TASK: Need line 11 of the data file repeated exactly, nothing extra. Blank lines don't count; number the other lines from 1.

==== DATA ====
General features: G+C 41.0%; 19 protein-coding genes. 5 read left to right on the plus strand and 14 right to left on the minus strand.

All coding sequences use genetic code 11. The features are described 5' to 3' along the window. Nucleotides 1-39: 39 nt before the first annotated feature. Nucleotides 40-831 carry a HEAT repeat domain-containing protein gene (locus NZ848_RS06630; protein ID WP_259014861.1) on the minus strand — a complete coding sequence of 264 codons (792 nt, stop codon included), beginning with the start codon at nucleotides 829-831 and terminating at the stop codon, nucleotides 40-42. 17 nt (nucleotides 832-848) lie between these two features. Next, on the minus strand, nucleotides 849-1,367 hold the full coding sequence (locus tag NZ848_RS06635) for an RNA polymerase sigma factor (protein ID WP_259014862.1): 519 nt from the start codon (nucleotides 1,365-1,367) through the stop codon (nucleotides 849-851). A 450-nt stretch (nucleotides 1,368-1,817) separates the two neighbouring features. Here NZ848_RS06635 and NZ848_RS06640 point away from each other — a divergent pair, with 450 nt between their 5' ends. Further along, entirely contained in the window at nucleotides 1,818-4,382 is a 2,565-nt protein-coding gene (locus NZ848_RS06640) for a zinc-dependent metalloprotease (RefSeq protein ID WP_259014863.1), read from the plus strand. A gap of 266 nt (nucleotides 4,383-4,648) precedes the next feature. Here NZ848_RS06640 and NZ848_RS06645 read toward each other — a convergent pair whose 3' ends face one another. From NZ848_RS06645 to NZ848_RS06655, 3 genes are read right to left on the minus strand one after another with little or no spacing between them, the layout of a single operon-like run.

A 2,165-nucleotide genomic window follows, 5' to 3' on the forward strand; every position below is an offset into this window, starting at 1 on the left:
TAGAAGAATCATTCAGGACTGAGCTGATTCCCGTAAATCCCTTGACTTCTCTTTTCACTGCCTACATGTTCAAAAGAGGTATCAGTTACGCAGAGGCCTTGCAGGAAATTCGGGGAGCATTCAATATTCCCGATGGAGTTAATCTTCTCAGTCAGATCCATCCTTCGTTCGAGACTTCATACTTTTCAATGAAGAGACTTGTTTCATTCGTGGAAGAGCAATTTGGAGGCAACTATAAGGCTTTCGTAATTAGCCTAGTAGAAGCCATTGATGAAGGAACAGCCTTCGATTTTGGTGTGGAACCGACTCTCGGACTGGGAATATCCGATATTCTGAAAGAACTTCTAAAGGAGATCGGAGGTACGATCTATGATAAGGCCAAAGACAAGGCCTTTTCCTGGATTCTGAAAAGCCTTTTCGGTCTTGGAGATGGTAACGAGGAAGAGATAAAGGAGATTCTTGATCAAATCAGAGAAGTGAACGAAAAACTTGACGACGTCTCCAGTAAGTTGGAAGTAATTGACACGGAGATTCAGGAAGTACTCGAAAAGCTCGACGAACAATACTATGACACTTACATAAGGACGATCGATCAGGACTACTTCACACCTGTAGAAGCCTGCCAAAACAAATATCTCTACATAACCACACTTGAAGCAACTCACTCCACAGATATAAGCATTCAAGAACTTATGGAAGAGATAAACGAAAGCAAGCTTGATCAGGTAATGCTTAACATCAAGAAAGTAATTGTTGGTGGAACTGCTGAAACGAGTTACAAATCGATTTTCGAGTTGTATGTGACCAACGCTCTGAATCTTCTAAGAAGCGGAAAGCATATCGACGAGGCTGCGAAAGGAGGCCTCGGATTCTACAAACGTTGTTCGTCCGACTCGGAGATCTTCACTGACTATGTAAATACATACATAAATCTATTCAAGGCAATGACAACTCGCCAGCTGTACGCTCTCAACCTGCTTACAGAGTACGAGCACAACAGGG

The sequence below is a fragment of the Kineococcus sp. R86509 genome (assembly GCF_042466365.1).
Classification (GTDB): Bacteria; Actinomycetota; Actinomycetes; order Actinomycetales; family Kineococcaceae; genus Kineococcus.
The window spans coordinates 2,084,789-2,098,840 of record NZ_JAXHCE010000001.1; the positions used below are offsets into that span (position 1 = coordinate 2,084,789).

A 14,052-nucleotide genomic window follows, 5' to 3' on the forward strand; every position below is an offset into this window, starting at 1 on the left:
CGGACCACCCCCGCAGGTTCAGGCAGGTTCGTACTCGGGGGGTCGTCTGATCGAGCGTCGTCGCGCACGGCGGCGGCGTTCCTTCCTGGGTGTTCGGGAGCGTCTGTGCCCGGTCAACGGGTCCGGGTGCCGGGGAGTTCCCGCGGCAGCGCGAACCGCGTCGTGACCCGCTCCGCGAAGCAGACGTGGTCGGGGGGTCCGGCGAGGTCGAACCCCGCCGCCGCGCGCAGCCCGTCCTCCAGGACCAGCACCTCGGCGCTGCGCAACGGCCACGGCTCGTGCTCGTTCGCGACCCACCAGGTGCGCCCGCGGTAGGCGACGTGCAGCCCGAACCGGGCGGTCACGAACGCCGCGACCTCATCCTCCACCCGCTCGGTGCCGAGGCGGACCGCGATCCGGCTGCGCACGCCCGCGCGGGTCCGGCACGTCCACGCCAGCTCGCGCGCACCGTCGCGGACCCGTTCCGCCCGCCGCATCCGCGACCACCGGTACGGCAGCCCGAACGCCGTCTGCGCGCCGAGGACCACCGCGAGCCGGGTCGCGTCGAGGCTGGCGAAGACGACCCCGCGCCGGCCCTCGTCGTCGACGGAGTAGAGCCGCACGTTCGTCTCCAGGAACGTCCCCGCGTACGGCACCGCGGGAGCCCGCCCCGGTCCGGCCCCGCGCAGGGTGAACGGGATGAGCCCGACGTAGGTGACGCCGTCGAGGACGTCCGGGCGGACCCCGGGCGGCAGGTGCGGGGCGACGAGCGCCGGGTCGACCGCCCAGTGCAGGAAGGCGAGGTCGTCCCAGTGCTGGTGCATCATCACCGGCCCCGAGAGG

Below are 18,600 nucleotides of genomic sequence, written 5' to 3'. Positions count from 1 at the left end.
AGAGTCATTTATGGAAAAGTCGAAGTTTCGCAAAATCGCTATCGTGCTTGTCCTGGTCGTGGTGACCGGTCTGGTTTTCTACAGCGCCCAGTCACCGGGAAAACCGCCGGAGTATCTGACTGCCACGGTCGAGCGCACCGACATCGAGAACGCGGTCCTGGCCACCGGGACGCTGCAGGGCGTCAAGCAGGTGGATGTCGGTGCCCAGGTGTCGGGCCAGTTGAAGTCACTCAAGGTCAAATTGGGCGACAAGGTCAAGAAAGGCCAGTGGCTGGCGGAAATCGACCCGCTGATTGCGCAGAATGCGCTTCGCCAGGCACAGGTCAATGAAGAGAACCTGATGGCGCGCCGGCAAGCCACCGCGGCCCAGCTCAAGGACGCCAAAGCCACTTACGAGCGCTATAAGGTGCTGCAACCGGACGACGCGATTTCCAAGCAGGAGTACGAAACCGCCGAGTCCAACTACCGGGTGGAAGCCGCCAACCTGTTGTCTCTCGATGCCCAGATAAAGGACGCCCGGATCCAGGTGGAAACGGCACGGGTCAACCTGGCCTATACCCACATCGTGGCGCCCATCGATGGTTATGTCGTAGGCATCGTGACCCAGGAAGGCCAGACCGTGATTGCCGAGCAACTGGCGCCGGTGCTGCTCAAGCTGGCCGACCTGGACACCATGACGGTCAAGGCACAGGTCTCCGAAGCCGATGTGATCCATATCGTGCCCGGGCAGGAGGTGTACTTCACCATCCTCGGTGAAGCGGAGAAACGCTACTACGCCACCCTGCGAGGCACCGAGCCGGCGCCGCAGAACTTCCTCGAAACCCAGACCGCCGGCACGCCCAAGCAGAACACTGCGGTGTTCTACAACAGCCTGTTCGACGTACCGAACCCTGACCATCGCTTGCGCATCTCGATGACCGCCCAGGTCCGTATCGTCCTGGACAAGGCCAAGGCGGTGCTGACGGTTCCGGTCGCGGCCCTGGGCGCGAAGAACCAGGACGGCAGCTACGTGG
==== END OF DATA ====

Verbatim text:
AGAGTCATTTATGGAAAAGTCGAAGTTTCGCAAAATCGCTATCGTGCTTGTCCTGGTCGTGGTGACCGGTCTGGTTTTCTACAGCGCCCAGTCACCGGGAAAACCGCCGGAGTATCTGACTGCCACGGTCGAGCGCACCGACATCGAGAACGCGGTCCTGGCCACCGGGACGCTGCAGGGCGTCAAGCAGGTGGATGTCGGTGCCCAGGTGTCGGGCCAGTTGAAGTCACTCAAGGTCAAATTGGGCGACAAGGTCAAGAAAGGCCAGTGGCTGGCGGAAATCGACCCGCTGATTGCGCAGAATGCGCTTCGCCAGGCACAGGTCAATGAAGAGAACCTGATGGCGCGCCGGCAAGCCACCGCGGCCCAGCTCAAGGACGCCAAAGCCACTTACGAGCGCTATAAGGTGCTGCAACCGGACGACGCGATTTCCAAGCAGGAGTACGAAACCGCCGAGTCCAACTACCGGGTGGAAGCCGCCAACCTGTTGTCTCTCGATGCCCAGATAAAGGACGCCCGGATCCAGGTGGAAACGGCACGGGTCAACCTGGCCTATACCCACATCGTGGCGCCCATCGATGGTTATGTCGTAGGCATCGTGACCCAGGAAGGCCAGACCGTGATTGCCGAGCAACTGGCGCCGGTGCTGCTCAAGCTGGCCGACCTGGACACCATGACGGTCAAGGCACAGGTCTCCGAAGCCGATGTGATCCATATCGTGCCCGGGCAGGAGGTGTACTTCACCATCCTCGGTGAAGCGGAGAAACGCTACTACGCCACCCTGCGAGGCACCGAGCCGGCGCCGCAGAACTTCCTCGAAACCCAGACCGCCGGCACGCCCAAGCAGAACACTGCGGTGTTCTACAACAGCCTGTTCGACGTACCGAACCCTGACCATCGCTTGCGCATCTCGATGACCGCCCAGGTCCGTATCGTCCTGGACAAGGCCAAGGCGGTGCTGACGGTTCCGGTCGCGGCCCTGGGCGCGAAGAACCAGGACGGCAGCTACGTGG